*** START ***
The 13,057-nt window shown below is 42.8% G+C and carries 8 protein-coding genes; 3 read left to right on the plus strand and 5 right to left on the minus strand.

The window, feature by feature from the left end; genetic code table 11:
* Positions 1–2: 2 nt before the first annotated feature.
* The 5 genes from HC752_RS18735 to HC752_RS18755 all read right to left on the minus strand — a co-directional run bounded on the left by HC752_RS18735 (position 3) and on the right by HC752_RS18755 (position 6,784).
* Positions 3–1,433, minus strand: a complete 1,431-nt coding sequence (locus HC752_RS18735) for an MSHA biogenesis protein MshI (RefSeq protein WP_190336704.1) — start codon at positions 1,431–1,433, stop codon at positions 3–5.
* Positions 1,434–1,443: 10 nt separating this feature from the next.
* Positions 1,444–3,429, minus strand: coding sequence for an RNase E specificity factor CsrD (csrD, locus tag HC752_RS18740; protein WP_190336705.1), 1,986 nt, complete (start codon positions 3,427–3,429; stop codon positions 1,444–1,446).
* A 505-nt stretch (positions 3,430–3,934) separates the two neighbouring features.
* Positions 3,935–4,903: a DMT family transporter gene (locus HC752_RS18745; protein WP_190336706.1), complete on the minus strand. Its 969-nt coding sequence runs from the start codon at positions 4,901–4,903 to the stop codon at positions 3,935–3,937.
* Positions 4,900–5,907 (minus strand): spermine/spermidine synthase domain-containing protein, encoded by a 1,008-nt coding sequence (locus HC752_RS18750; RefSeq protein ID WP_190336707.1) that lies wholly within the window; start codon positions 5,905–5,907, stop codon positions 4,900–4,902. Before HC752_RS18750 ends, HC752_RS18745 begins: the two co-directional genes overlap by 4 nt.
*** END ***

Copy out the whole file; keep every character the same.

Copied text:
The 13,057-nt window shown below is 42.8% G+C and carries 8 protein-coding genes; 3 read left to right on the plus strand and 5 right to left on the minus strand.

The window, feature by feature from the left end; genetic code table 11:
* Positions 1–2: 2 nt before the first annotated feature.
* The 5 genes from HC752_RS18735 to HC752_RS18755 all read right to left on the minus strand — a co-directional run bounded on the left by HC752_RS18735 (position 3) and on the right by HC752_RS18755 (position 6,784).
* Positions 3–1,433, minus strand: a complete 1,431-nt coding sequence (locus HC752_RS18735) for an MSHA biogenesis protein MshI (RefSeq protein WP_190336704.1) — start codon at positions 1,431–1,433, stop codon at positions 3–5.
* Positions 1,434–1,443: 10 nt separating this feature from the next.
* Positions 1,444–3,429, minus strand: coding sequence for an RNase E specificity factor CsrD (csrD, locus tag HC752_RS18740; protein WP_190336705.1), 1,986 nt, complete (start codon positions 3,427–3,429; stop codon positions 1,444–1,446).
* A 505-nt stretch (positions 3,430–3,934) separates the two neighbouring features.
* Positions 3,935–4,903: a DMT family transporter gene (locus HC752_RS18745; protein WP_190336706.1), complete on the minus strand. Its 969-nt coding sequence runs from the start codon at positions 4,901–4,903 to the stop codon at positions 3,935–3,937.
* Positions 4,900–5,907 (minus strand): spermine/spermidine synthase domain-containing protein, encoded by a 1,008-nt coding sequence (locus HC752_RS18750; RefSeq protein ID WP_190336707.1) that lies wholly within the window; start codon positions 5,905–5,907, stop codon positions 4,900–4,902. Before HC752_RS18750 ends, HC752_RS18745 begins: the two co-directional genes overlap by 4 nt.